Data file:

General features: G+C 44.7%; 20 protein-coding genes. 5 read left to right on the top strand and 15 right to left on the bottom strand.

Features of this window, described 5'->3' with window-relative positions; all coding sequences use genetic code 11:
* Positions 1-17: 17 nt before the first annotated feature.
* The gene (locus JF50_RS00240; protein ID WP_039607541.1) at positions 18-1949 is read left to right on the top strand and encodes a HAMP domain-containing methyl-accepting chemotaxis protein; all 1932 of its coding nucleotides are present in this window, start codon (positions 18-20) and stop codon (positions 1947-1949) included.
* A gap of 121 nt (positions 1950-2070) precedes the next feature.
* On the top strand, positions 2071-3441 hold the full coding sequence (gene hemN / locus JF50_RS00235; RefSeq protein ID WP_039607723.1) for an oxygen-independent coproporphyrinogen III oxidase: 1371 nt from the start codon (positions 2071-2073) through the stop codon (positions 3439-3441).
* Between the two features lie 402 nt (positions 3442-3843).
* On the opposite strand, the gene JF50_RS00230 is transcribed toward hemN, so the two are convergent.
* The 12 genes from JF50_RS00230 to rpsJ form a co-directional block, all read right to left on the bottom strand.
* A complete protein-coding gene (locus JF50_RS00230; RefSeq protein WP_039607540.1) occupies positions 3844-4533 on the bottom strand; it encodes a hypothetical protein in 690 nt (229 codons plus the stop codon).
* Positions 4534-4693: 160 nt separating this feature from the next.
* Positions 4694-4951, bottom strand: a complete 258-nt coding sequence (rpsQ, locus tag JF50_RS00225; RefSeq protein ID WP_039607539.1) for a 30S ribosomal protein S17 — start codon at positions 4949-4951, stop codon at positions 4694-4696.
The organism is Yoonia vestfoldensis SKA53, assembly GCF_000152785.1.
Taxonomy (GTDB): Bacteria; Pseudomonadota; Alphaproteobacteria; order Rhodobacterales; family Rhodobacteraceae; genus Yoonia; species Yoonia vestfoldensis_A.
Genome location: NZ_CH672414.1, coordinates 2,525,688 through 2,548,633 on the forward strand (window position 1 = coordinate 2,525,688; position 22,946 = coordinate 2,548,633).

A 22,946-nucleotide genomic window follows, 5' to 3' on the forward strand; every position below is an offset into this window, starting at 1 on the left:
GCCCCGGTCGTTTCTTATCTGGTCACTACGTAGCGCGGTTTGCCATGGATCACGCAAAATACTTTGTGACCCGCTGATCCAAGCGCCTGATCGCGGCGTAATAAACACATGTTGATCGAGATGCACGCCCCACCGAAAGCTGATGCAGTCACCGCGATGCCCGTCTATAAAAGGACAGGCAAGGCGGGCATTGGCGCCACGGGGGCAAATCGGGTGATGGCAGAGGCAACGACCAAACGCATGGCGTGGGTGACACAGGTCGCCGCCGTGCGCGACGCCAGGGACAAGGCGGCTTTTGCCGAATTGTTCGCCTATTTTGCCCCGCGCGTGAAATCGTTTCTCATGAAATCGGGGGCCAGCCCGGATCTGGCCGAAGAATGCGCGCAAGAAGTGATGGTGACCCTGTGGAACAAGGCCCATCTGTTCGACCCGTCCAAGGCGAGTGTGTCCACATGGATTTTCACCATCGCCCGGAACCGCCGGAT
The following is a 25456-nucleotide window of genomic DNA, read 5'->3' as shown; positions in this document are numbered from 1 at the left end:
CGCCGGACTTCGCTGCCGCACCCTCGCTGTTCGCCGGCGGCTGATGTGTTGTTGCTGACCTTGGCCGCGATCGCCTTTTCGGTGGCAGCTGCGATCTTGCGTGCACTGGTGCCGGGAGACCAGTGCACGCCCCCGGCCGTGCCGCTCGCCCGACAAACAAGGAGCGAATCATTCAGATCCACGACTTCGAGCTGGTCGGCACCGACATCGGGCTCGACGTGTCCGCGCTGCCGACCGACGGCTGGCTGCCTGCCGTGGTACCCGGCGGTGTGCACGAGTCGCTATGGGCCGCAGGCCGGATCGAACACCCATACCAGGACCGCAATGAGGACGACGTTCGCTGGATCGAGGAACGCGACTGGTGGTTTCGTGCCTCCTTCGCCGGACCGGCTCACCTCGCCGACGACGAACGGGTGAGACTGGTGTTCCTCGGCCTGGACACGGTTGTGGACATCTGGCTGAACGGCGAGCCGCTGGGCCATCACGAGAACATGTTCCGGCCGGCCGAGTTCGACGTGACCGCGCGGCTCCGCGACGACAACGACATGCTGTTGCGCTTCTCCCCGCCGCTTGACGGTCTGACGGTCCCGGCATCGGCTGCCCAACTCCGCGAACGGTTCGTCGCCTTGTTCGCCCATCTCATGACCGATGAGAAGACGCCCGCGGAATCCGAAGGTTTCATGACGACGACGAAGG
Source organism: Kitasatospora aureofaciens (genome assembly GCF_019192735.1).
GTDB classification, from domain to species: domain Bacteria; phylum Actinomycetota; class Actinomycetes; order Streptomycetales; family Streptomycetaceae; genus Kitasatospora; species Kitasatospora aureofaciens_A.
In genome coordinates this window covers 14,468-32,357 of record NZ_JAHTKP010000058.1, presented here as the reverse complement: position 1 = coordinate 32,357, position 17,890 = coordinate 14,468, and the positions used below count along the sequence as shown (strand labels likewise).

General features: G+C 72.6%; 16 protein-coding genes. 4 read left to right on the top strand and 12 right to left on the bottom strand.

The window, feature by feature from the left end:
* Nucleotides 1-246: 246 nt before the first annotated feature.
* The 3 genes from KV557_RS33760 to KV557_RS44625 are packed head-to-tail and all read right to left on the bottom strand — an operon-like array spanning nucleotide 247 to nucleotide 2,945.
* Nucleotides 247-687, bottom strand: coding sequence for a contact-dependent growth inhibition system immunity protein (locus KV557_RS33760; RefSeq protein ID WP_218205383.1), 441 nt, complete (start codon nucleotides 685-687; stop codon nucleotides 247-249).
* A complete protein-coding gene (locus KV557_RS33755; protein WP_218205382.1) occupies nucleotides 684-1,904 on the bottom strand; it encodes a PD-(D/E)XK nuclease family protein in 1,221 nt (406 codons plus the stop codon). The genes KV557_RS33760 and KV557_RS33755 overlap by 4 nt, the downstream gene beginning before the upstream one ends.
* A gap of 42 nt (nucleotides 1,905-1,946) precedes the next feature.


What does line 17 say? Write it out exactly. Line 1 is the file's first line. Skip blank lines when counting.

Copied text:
GCCCCGGTCGTTTCTTATCTGGTCACTACGTAGCGCGGTTTGCCATGGATCACGCAAAATACTTTGTGACCCGCTGATCCAAGCGCCTGATCGCGGCGTAATAAACACATGTTGATCGAGATGCACGCCCCACCGAAAGCTGATGCAGTCACCGCGATGCCCGTCTATAAAAGGACAGGCAAGGCGGGCATTGGCGCCACGGGGGCAAATCGGGTGATGGCAGAGGCAACGACCAAACGCATGGCGTGGGTGACACAGGTCGCCGCCGTGCGCGACGCCAGGGACAAGGCGGCTTTTGCCGAATTGTTCGCCTATTTTGCCCCGCGCGTGAAATCGTTTCTCATGAAATCGGGGGCCAGCCCGGATCTGGCCGAAGAATGCGCGCAAGAAGTGATGGTGACCCTGTGGAACAAGGCCCATCTGTTCGACCCGTCCAAGGCGAGTGTGTCCACATGGATTTTCACCATCGCCCGGAACCGCCGGAT